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Lowering Triglycerides: Don’t Be Misguided

Posted May 06 2010 8:06pm

clogged arteries

While the Corn Refiners Association and the Sugar Association continue to sponsor studies and media campaigns to promote their “safe, natural sweeteners,” whether people know it or not, headlines are running concurrently that attest to the dangers of the over- consumption of sugars.

It was just reported that 1 in 3 American adults has elevated triglycerides,1 a condition that is now known to significantly raise risk for heart disease.  Even children can have high triglycerides, and Heartwire just reported that elevated triglyceride levels in childhood were found to significantly increase the rates of cardiovascular events like heart attack and stroke in adulthood.

I chose to write about this today because the preferred way to lower triglycerides by far, is diet and lifestyle.   The diet that is most effective for lowering triglycerides however, is not the one that is typically recommended in conventional medicine today.

For instance, the current American Heart Association recommendations for lowering triglycerides are to lose weight; to reduce intake of trans fat, saturated fat, cholesterol and alcohol; to increase intake of omega-3 fats; and  to exercise.  Removing trans fat from the diet and increasing omega-3 via fish oil are both crucial, but in our experience at LMI, these measures will have limited impact if a person’s carbohydrate intake (not fat intake) remains too high.

Elevated triglycerides are seen frequently in people with diabetes.  Diabetics have elevated triglycerides because when blood glucose is elevated, the liver converts the excesses to fat.  But you don’t have to be diabetic to have high triglycerides. Anytime you take in carbohydrates in amounts that exceed the body’s requirements for energy, you can start to raise triglycerides.

The research is pretty clear it is carbohydrates that have the biggest impact on triglycerides.  Here’s a quick rundown:

I cannot explain why the dietary recommendations aren’t being updated based on these studies.  But I can tell you that in practice we find low sugar and starch diets to be the most effective for lowering triglycerides.

Glucose and fructose are the simple sugars that most affect triglycerides.  Glucose is found in high amounts in starchy foods like potatoes, rice, and grains.  It is also found in high amounts in sugar beets and sugar cane from which granulated sugar is made.  Fructose is highest in fruits and fruit juices.  Corn starch can be dissolved to make corn syrup (which is high in both fructose and glucose) and further broken down with enzymes and lye to create high fructose corn syrup.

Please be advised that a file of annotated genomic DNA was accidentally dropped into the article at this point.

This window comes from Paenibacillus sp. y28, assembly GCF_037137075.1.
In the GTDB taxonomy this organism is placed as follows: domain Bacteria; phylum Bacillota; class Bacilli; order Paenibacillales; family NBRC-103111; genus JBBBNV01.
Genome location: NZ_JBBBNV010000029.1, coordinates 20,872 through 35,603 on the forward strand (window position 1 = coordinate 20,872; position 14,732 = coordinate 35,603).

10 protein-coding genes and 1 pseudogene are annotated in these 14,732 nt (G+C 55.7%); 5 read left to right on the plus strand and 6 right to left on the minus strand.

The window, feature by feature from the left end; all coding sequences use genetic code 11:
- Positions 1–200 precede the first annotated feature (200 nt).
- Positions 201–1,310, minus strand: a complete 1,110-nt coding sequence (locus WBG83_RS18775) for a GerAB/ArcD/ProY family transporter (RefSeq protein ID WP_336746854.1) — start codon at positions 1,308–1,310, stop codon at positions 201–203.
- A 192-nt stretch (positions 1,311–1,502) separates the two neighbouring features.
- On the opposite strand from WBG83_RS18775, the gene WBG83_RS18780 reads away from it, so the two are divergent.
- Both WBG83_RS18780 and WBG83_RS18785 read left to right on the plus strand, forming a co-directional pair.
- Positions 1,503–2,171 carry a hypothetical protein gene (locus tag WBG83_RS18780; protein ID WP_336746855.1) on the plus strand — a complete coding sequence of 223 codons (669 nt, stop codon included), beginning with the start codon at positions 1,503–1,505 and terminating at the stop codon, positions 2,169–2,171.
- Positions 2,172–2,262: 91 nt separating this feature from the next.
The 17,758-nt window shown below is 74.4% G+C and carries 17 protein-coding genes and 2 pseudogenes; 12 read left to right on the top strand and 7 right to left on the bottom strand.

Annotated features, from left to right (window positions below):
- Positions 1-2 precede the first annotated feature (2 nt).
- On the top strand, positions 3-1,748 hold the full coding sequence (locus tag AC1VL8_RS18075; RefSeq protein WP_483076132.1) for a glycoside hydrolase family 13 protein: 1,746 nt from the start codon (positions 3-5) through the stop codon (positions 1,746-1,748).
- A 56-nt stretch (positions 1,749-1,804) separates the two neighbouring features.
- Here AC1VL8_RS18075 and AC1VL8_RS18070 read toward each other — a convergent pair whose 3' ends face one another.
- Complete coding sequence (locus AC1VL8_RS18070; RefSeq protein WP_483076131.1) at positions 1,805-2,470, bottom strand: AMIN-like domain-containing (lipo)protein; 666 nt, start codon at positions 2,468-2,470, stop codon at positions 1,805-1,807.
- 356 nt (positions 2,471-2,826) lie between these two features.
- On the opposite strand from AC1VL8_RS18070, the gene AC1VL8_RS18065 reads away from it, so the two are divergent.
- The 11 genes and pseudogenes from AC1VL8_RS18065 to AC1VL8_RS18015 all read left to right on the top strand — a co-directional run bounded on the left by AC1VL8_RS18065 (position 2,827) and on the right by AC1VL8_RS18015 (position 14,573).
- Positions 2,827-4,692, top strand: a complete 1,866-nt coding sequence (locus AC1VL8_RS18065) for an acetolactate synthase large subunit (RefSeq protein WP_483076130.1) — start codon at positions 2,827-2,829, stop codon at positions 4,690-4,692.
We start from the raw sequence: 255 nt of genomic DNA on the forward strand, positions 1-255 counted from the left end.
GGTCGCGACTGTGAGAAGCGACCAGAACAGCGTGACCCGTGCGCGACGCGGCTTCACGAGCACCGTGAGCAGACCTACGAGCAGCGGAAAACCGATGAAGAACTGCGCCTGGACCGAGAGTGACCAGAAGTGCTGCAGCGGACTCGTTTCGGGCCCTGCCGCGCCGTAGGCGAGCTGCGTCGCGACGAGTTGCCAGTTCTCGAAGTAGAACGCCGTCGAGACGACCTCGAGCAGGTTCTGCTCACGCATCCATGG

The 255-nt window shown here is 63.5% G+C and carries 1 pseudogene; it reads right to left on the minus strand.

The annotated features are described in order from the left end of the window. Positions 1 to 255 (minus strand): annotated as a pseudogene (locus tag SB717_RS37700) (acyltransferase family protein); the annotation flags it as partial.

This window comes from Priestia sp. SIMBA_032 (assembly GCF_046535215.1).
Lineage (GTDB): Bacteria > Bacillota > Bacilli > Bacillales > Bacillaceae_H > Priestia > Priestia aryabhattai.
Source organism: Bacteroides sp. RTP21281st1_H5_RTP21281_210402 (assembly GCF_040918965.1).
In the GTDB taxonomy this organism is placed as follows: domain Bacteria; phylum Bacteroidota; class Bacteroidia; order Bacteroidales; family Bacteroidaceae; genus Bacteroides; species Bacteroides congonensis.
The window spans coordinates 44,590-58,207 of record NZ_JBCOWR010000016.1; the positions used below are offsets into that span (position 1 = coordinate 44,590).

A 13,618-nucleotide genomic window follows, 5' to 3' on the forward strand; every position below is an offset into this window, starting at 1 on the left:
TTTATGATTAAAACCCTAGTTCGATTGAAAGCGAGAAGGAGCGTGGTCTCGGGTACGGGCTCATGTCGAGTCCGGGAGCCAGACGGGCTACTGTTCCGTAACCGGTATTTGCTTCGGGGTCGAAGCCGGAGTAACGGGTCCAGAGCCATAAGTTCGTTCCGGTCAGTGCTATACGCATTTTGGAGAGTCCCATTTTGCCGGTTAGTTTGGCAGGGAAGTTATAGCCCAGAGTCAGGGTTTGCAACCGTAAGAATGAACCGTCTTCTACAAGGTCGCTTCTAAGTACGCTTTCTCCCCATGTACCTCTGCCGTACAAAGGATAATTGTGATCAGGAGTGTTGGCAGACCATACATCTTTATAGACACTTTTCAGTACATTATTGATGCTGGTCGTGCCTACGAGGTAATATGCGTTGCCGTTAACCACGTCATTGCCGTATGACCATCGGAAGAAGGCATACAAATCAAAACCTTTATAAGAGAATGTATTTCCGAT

As Jim’s article explained, a recent study found that sweetened beverages that had more fructose than glucose had the worst impact on triglyceride production.  This is the combination of sugars that you would find in beverages like soft drinks, sweetened teas, and fruit juices that are sweetened with high fructose corn syrup (HFCS).

So, if you have high triglycerides, the first step to take is to eliminate all sweets and sweetened soft drinks, teas, and fruit juice.  Watch for hidden sugars like sucrose, dextrose, corn syrup and HFCS on labels in other foods.  Increasing your activity can be a big help, but if your triglycerides still don’t come down to optimum levels of well under 150 mg/dL, you should also reduce your intake of starchy foods like potatoes, rice, and pasta.

If your carb restriction has to be severe in order to lower triglycerides, it is an indication that your insulin receptors could use some nutritional support. Chromium, magnesium and alpha-lipoic acid are nutrients that we find to be very effective for lowering insulin and thus triglycerides.

Alpha-lipoic acid was recently found to lower triglyceride production in mice, and not only that, it went on to reduce atherosclerotic plaques in the arteries.  The researchers noted that these results were obtained with what would be the human equivalent dosage of 2000 mg per day.7

2 Am J Clin Nutr. 2003 Jan;77(1):43-50.
3 Proc Nutr Soc. 2002 May;61(2):281-6.
4 NEJM. May 22, 2003. 348(21): 2092-90.
5 JAMA. 2007;297:969-977.
6 Nutrition & Metabolism. 2005, 2:31doi:10.1186/1743-7075-2-31.
7 Circulation. 2008;117:421-428.

[Ed. Note: Laura B. LaValle, RD, LD is presently the director of dietetics nutrition at LaValle Metabolic Institute.   Laura and her husband, Jim LaValle, R.Ph, CCN, ND have developed the powerful and life-changing Metabolic Code Dietcontaining step-by-step, easy to follow recommendations for harnessing optimal metabolic energy and turning your body’s chemical make up into a fat-burning furnace.  To learn more click here now .]

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